On April 26, 2024, the Federal Trade Commission (“FTC” or the “Commission”) announced changes to the Health Breach Notification Rule (“HBNR”), which requires certain entities not covered by the Health Insurance Portability and Accountability Act (“HIPAA”) to notify consumers, the FTC, and, in some cases, the media of breaches of unsecured personally identifiable health data.[1]  The final rule seeks to address technological and industry advancements since the original HBNR was adopted in 2009 by clarifying the rule’s applicability to direct-to-consumer health technologies (such as fitness trackers) which have proliferated in recent years.  The final rule also expands the information that covered entities must provide to consumers when notifying individuals of a data breach.

Continue Reading FTC Announces Reforms to the Health Breach Notification Rule

In our Alert Memorandum of 19 July 2022 (available here), we outlined the European Commission’s (the “Commission”) proposal for a regulation on the “European Health Data Space” (the “Regulation” or the “EHDS”). The proposal, which was published in May 2022, is the first of nine European sector- and domain-specific data spaces set out by the Commission in 2020 in the context of its “European strategy for data”.

Continue Reading EHDS – The EU Parliament formally adopts the Provisional Agreement: Key Takeaways and Next Steps

After years of fits and starts—including failed attempts to pass the American Data Privacy and Protection Act in 2022—Congress has renewed its attempt to nationalize privacy protections for American consumers with introduction of the American Privacy Rights Act (the “APRA” or “Act”).[1]  The APRA, a new bipartisan, bicameral proposal for comprehensive data protection legislation introduced by the House Committee on Energy and Commerce and the Senate Committee on Commerce, Science and Transportation in early April, is a direct response to a flurry of activity at the state level over the past few years and attempts to harmonize the resulting patchwork of privacy legislation that has created a burdensome and costly labyrinth of shifting compliance obligations for covered organizations that collect and process personal data.

Continue Reading Congress Releases American Privacy Rights Act Discussion Draft

On March 7, 2024, the Court of Justice of the European Union (the “CJEU”) handed down its judgment in the IAB Europe case, answering a request for a preliminary ruling under Article 267 TFEU from the Brussels Market Court.[1]  The case revolves around IAB Europe’s Transparency and Consent Framework (“TCF”) and has been closely monitored by the AdTech industry ever since the Belgian DPA investigated and subsequently imposed a 250,000 euro fine on IAB Europe for alleged breaches of GDPR and e-Privacy rules back in 2022.[2]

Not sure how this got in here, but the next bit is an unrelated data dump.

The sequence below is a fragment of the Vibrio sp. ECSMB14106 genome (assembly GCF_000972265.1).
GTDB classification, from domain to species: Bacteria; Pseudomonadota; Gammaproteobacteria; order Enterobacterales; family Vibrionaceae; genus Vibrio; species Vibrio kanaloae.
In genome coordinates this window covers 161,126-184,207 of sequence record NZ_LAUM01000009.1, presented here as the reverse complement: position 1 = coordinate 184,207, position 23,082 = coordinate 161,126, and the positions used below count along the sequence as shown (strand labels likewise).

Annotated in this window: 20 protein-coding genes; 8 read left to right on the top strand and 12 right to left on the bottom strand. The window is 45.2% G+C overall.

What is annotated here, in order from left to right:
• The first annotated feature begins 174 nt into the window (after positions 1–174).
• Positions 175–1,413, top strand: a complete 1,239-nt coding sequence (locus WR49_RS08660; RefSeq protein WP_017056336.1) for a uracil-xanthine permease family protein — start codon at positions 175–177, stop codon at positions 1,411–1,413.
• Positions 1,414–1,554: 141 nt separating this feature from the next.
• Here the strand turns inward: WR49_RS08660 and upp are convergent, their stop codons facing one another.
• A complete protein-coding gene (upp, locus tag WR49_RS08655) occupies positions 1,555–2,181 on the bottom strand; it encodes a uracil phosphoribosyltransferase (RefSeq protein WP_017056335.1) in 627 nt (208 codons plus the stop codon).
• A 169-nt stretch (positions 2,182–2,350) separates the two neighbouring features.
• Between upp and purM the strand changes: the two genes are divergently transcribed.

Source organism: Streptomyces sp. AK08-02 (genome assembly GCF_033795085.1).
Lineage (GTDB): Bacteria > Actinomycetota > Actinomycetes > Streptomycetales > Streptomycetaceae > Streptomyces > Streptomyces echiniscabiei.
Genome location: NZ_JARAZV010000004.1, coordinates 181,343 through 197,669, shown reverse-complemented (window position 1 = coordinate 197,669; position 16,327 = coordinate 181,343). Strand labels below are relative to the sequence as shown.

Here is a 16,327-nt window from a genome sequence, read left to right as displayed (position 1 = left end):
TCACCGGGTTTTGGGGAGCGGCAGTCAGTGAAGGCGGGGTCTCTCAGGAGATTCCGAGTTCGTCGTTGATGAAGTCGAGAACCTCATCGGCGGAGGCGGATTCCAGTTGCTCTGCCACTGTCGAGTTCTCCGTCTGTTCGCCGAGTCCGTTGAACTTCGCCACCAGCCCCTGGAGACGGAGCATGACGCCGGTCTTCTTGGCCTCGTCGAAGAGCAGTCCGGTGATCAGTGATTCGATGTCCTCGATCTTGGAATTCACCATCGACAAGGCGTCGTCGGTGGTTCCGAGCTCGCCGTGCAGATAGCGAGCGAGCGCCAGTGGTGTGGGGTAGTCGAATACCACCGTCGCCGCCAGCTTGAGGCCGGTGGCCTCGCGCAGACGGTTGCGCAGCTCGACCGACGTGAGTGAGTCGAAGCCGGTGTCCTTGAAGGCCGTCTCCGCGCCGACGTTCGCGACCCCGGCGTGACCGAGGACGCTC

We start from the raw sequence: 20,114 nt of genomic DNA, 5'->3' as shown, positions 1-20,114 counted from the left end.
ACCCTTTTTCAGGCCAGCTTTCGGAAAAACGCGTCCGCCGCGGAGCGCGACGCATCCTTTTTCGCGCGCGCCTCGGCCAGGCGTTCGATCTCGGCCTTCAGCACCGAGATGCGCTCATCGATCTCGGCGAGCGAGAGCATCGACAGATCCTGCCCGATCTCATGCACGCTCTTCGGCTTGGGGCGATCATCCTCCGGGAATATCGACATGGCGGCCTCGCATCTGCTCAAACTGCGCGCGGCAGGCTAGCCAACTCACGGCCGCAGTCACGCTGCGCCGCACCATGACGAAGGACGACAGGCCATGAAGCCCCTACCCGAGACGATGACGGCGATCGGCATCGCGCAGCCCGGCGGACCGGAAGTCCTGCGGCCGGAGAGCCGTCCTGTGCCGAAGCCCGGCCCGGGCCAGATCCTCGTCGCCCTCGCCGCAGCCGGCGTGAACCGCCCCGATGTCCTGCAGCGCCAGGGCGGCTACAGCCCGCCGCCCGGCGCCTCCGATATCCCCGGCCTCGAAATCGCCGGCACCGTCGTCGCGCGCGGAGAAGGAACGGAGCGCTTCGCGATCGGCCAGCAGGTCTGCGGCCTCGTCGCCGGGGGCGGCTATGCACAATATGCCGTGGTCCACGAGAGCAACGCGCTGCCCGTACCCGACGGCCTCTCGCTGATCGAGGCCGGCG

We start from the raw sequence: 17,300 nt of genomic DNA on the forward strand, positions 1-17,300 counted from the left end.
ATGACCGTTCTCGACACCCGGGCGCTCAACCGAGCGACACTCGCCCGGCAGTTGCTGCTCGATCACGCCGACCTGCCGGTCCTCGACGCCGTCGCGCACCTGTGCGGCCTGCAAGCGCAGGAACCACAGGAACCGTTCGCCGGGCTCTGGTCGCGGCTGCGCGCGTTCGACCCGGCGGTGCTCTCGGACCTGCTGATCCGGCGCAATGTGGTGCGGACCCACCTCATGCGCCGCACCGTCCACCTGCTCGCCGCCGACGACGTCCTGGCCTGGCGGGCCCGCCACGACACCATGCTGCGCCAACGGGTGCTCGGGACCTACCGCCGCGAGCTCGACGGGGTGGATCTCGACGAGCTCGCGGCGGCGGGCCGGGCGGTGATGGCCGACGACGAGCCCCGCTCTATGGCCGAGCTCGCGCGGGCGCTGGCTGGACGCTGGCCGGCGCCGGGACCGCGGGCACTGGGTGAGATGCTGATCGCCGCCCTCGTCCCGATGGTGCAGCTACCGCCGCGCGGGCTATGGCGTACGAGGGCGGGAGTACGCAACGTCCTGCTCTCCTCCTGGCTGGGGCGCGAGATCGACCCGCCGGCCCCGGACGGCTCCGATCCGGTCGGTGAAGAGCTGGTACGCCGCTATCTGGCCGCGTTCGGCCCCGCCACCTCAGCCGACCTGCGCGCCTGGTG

Continue Reading EU Court of Justice confirms earlier case law on broad interpretation of “personal data” and offers extensive interpretation of “joint controllership”, with possible broad ramifications in the AdTech industry and beyond

The Biden administration recently issued Executive Order 14117 (the “Order”) on “Preventing Access to Americans’ Bulk Sensitive Personal Data and United States Government-Related Data by Countries of Concern.”  Building upon earlier Executive Orders[1], the Order was motivated by growing fears that “countries of concern” may use artificial intelligence and other advanced technologies to analyze and manipulate bulk sensitive personal data for nefarious purposes.  In particular, the Order notes that unfettered access to American’s bulk sensitive personal data and United States governmental data by countries of concern, whether via data brokers, third-party vendor agreements or otherwise, may pose heightened national security risks. To address these possibilities, the Order directs the Attorney General to issue regulations prohibiting or restricting U.S. persons from entering into certain transactions that pose an unacceptable risk to the national security of the United States.  Last week, the Department of Justice (“DOJ”) issued an Advance Notice of Proposed Rulemaking, outlining its preliminary approach to the rulemaking and seeking comments on dozens of issues ranging from the definition of bulk U.S. sensitive personal data to mitigation of compliance costs.